A new method for medical research, the "point-of-care clinical trial," will be tested in a study looking to find a better way to control hypoglycemia in 3,000 diabetic, nonintensive-care patients at an undisclosed Veterans Affairs Healthcare System hospital.
VA hospital will test 'point-of-care' clinical trial
In a report published in the journal Clinical Trials describing the study, researchers from Stanford University, Palo Alto, Calif., and the VA Boston Healthcare System describe how the VA's VistA electronic health-record system will be used to conduct a clinical trial in which the "apparatus" of the study—involving recruitment, randomization and attaining consent—is embedded into routine care.
"The idea of embedding research into clinical care has been around for quite a while, but to my knowledge this is the first time that a randomized trial has been fully integrated into a hospital's informatics system," said Dr. Louis Fiore, an internist and medical informaticist with the VA Boston Healthcare System, in a news release. “It demonstrates an effective way to use electronic medical records to improve healthcare at a local level.”
By using data already present in the VistA EHR system, according to the report, researchers will be able to collect data and analyze endpoints "with minimal contamination of the clinical-care 'ecosystem' by intrusive study operations." The researchers added that the goal is to deliver the best care to patients while simultaneously learning from each experience.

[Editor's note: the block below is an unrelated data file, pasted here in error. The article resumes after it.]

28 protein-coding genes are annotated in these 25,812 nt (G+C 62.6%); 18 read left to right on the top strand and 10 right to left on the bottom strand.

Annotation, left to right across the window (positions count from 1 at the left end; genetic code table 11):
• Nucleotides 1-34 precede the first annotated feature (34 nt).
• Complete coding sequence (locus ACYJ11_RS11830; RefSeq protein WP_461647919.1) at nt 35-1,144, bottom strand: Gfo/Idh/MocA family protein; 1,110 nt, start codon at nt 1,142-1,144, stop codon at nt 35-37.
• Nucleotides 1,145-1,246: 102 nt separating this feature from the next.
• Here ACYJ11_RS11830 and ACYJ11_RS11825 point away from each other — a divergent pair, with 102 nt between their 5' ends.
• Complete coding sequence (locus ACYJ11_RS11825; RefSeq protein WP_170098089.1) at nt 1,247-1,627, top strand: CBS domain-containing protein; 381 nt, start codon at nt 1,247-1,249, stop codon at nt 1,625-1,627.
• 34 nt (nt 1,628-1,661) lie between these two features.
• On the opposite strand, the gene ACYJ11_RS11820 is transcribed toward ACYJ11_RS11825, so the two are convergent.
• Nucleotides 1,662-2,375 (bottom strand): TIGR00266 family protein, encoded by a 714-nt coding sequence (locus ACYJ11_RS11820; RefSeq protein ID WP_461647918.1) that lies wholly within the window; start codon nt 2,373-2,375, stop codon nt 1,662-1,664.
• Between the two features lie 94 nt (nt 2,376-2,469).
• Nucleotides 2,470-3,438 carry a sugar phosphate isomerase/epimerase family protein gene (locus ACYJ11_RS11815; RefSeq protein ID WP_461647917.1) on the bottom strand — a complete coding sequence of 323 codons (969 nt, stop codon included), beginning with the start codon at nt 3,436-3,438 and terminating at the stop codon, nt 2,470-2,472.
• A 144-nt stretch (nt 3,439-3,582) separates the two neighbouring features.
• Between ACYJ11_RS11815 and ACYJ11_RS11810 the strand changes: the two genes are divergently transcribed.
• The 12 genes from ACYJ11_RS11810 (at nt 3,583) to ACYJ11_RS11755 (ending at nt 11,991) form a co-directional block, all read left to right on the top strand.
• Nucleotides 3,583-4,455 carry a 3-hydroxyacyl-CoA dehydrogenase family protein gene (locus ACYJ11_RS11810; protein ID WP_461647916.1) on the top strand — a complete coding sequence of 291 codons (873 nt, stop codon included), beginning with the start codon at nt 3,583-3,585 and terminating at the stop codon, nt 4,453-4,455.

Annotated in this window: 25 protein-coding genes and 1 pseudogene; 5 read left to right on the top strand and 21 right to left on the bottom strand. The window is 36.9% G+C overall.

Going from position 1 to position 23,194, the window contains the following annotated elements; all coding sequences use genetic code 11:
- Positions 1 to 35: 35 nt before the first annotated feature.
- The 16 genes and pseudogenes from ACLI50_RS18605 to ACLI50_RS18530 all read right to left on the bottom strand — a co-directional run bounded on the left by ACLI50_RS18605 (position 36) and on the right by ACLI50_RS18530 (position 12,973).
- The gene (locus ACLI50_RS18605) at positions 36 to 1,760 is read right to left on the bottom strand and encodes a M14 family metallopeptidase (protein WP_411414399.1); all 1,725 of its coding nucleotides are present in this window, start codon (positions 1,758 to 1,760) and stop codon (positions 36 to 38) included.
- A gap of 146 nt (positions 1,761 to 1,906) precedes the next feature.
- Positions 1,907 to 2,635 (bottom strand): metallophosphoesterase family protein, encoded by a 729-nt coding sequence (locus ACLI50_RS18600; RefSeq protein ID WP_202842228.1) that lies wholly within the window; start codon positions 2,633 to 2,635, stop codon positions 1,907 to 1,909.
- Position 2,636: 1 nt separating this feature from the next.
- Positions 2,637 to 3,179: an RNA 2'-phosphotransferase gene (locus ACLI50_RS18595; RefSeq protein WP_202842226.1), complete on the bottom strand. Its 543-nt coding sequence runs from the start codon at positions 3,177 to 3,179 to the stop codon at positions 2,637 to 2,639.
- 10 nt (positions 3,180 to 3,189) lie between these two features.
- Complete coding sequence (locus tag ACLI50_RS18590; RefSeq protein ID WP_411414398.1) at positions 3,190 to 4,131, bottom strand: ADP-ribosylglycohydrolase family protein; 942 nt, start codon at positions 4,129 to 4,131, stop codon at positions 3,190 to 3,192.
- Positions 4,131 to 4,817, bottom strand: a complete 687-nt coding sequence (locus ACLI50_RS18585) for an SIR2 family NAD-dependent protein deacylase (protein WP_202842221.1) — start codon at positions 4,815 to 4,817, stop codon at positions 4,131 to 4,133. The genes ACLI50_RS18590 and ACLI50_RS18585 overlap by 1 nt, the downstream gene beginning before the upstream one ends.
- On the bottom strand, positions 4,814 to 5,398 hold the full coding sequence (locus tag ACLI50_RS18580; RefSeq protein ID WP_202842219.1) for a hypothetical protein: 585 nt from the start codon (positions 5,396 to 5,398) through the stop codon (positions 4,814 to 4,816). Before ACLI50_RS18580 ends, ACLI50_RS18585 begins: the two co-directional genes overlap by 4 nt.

Additionally, the report noted, a rapid synthesis of research data will lead to the findings being more rapidly disseminated and, it is hoped, the processes used to achieve those findings more rapidly adopted by providers.
Outcomes that researchers are seeking include a shorter length of stay, fewer infections, fewer kidney injury episodes and a reduced need for dialysis and blood transfusions. The study is being funded by the VA Cooperative Studies Program and the National Institutes of Health.
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